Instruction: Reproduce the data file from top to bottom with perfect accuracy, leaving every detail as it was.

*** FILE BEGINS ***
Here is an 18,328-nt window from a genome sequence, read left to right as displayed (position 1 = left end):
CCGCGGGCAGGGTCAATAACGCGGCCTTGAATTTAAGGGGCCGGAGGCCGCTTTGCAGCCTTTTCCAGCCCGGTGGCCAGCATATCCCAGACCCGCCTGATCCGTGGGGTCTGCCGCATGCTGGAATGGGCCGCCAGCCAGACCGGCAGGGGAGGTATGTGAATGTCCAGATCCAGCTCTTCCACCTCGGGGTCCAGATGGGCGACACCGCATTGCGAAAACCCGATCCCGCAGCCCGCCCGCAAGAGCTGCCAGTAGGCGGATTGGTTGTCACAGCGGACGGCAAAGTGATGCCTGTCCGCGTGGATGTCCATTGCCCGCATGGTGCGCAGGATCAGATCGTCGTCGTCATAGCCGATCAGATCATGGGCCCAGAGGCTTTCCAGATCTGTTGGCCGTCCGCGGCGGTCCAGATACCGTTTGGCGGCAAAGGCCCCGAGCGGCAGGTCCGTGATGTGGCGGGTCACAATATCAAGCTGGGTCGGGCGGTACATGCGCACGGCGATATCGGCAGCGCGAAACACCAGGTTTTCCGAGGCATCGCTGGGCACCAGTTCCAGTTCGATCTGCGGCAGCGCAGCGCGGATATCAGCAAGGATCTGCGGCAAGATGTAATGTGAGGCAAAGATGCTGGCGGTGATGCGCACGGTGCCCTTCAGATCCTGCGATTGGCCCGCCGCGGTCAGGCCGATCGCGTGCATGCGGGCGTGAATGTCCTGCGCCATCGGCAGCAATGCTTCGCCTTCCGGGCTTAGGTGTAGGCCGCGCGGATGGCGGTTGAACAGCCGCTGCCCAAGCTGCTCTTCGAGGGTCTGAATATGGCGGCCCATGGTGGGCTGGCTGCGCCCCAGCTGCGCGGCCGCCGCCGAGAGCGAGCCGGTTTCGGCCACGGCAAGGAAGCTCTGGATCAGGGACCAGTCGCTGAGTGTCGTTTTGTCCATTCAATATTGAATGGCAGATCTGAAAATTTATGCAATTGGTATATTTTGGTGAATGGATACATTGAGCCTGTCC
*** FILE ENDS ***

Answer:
Here is an 18,328-nt window from a genome sequence, read left to right as displayed (position 1 = left end):
CCGCGGGCAGGGTCAATAACGCGGCCTTGAATTTAAGGGGCCGGAGGCCGCTTTGCAGCCTTTTCCAGCCCGGTGGCCAGCATATCCCAGACCCGCCTGATCCGTGGGGTCTGCCGCATGCTGGAATGGGCCGCCAGCCAGACCGGCAGGGGAGGTATGTGAATGTCCAGATCCAGCTCTTCCACCTCGGGGTCCAGATGGGCGACACCGCATTGCGAAAACCCGATCCCGCAGCCCGCCCGCAAGAGCTGCCAGTAGGCGGATTGGTTGTCACAGCGGACGGCAAAGTGATGCCTGTCCGCGTGGATGTCCATTGCCCGCATGGTGCGCAGGATCAGATCGTCGTCGTCATAGCCGATCAGATCATGGGCCCAGAGGCTTTCCAGATCTGTTGGCCGTCCGCGGCGGTCCAGATACCGTTTGGCGGCAAAGGCCCCGAGCGGCAGGTCCGTGATGTGGCGGGTCACAATATCAAGCTGGGTCGGGCGGTACATGCGCACGGCGATATCGGCAGCGCGAAACACCAGGTTTTCCGAGGCATCGCTGGGCACCAGTTCCAGTTCGATCTGCGGCAGCGCAGCGCGGATATCAGCAAGGATCTGCGGCAAGATGTAATGTGAGGCAAAGATGCTGGCGGTGATGCGCACGGTGCCCTTCAGATCCTGCGATTGGCCCGCCGCGGTCAGGCCGATCGCGTGCATGCGGGCGTGAATGTCCTGCGCCATCGGCAGCAATGCTTCGCCTTCCGGGCTTAGGTGTAGGCCGCGCGGATGGCGGTTGAACAGCCGCTGCCCAAGCTGCTCTTCGAGGGTCTGAATATGGCGGCCCATGGTGGGCTGGCTGCGCCCCAGCTGCGCGGCCGCCGCCGAGAGCGAGCCGGTTTCGGCCACGGCAAGGAAGCTCTGGATCAGGGACCAGTCGCTGAGTGTCGTTTTGTCCATTCAATATTGAATGGCAGATCTGAAAATTTATGCAATTGGTATATTTTGGTGAATGGATACATTGAGCCTGTCC